Overall: It's not a perfect modern gangster/mob movie, but it's one of the more well done ones in recent years. Hip and stylish, it's occasionally slow but the characters are so real it's never a distraction. AS in everyday life, everyone is not "on" all the time and it's a refreshing display on the screen that fleshes all the characters out perfectly.

The Movie: Swingers

Favreau made his big-screen writing debut with this old LA styled tale of womanizing and guys hanging out with their friends. Directed by Doug Liman, it broke out a popular inspiration in late 1996 and helped reinvigorate an interest in swing music and all things related to that era.

Mike (John Favreau) is a likeable, but average guy that is still pining over losing his girlfriend months before. Enter his friend Trent (Vince Vaughn) who is on a mission to help Mike forget his ex and pick up a few women on the way. The film follows them through all of the movie-made-trendy hotspots and clubs as Mike pompously pumps up his friend's ego. After a brief encounter, Mike engages in a bit of answering machine phone tag that is a hilarious in its results.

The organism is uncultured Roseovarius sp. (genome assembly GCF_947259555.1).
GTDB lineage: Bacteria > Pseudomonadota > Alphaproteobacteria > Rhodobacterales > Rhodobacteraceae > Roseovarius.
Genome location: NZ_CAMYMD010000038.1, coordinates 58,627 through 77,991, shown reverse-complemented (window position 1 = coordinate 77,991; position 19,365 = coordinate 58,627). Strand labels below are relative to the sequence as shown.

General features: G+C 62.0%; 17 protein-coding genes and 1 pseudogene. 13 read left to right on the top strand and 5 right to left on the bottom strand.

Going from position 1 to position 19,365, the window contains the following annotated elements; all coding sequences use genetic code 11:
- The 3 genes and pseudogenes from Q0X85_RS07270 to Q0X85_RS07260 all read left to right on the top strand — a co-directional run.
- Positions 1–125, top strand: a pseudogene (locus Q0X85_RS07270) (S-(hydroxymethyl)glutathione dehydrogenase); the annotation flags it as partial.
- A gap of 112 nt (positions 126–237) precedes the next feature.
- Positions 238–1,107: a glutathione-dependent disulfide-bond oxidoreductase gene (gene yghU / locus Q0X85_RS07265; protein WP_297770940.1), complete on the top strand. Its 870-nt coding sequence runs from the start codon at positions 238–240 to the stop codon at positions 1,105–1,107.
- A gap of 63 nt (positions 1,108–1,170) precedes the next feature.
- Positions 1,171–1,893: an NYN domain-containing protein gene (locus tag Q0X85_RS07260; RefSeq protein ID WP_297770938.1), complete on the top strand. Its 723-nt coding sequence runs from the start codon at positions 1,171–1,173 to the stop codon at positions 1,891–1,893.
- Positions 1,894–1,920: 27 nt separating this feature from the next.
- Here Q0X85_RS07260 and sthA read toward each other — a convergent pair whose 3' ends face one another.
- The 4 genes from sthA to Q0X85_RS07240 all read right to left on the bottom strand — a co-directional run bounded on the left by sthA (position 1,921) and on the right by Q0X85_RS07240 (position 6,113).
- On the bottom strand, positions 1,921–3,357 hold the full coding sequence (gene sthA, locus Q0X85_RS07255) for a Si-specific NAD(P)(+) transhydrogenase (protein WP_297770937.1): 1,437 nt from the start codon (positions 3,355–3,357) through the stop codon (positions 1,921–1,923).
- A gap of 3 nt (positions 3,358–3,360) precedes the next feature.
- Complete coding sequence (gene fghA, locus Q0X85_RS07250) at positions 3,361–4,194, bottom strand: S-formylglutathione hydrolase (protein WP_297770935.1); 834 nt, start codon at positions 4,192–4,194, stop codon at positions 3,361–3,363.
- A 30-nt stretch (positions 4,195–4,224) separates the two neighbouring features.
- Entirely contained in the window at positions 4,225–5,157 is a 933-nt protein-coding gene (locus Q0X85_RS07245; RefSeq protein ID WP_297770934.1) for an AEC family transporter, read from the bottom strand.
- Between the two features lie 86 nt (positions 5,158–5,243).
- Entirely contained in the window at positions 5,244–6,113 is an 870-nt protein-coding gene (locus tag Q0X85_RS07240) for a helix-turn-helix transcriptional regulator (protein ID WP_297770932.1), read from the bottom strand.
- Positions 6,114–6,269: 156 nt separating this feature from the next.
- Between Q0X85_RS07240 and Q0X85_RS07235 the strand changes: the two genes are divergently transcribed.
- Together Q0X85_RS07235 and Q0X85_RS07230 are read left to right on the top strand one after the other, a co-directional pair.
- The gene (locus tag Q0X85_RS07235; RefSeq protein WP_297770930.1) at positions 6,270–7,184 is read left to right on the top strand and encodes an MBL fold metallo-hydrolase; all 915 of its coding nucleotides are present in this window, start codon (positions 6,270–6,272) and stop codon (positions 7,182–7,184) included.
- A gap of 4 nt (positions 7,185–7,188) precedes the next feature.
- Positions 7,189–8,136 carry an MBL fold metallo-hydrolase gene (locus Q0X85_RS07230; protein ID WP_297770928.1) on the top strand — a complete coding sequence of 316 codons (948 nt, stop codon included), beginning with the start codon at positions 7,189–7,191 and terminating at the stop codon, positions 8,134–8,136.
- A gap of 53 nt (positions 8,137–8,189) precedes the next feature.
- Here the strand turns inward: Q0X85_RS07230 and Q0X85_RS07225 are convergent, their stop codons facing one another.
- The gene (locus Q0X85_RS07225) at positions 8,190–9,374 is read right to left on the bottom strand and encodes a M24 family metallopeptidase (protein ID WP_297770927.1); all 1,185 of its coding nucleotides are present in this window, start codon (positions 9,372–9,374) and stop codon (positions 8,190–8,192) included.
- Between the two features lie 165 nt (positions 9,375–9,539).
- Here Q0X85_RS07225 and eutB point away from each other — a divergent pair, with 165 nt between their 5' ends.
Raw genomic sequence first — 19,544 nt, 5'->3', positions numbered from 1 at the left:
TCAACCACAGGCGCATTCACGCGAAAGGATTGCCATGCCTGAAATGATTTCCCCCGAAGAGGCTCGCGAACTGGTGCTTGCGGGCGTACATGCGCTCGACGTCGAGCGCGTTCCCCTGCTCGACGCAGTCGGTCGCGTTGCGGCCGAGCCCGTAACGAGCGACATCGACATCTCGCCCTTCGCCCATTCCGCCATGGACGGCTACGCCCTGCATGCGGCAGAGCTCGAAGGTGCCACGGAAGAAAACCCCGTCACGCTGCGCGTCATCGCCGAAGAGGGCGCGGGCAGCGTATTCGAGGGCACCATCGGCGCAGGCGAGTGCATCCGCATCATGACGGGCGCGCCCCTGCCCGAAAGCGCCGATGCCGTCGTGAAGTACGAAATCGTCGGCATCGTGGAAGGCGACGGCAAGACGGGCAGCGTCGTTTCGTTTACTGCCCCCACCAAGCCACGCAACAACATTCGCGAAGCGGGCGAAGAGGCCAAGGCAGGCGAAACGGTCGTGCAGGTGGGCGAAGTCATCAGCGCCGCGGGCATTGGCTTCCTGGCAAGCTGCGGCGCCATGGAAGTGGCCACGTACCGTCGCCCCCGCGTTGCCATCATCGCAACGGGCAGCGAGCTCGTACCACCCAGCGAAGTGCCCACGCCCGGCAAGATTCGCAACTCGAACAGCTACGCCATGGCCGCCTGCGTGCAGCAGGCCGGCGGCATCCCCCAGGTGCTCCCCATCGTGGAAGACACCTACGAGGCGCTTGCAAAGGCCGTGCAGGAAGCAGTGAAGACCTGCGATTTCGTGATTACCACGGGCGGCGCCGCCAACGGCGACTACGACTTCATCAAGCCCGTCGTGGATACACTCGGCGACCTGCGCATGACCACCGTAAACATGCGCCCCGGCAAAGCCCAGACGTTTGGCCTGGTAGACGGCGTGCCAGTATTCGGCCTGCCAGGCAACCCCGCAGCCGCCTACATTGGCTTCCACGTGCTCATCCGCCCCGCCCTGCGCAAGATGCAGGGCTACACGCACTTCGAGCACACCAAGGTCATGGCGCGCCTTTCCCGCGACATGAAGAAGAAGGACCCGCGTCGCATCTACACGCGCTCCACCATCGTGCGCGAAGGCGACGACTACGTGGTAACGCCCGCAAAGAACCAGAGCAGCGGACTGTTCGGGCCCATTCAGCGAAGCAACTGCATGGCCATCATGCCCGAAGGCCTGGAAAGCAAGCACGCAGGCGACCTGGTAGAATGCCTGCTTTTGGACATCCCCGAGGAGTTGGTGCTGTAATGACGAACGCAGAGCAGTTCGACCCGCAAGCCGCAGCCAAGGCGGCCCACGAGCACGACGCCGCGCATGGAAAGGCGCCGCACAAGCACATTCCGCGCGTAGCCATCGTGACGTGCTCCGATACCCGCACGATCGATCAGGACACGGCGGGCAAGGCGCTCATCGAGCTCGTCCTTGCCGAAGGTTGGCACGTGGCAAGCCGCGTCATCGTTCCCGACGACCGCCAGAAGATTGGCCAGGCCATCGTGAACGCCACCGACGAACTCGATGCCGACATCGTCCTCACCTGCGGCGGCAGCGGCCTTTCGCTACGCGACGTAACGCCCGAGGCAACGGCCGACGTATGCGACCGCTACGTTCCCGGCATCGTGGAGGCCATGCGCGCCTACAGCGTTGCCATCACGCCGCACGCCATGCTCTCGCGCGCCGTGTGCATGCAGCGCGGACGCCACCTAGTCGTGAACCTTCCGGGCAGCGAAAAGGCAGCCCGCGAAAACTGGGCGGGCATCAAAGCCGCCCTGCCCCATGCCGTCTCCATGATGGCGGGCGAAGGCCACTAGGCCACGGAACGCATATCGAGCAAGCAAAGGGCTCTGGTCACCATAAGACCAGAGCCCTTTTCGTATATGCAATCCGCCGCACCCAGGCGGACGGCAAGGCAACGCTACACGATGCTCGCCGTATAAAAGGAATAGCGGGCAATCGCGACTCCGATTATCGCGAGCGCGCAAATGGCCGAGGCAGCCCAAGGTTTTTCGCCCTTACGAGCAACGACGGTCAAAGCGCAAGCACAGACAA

The film is easily the male equivalent of the hit HBO series "Sex in the City" combined with a little bit of retro cool. Full of interesting characters and semi-realistic situations it has a way of reminding everyone of someone in their life that they know. The scene where the group of guys leaves the club and is confronted by another group, only to have their friend pull out an unexpected gun played out as a close friend, much to our groups urging not to, was considering purchasing a gun. His hilariously and ultimately harmless actions in the film had us howling with laughter as we each commented how this person would act exactly the same way. Part of the charm of the film, aside from the snappy dressing and dialog, is the richness of the characters and the history that permeates all of them. The group is one that you'd like to be a part of and that's what makes the film such fun to watch.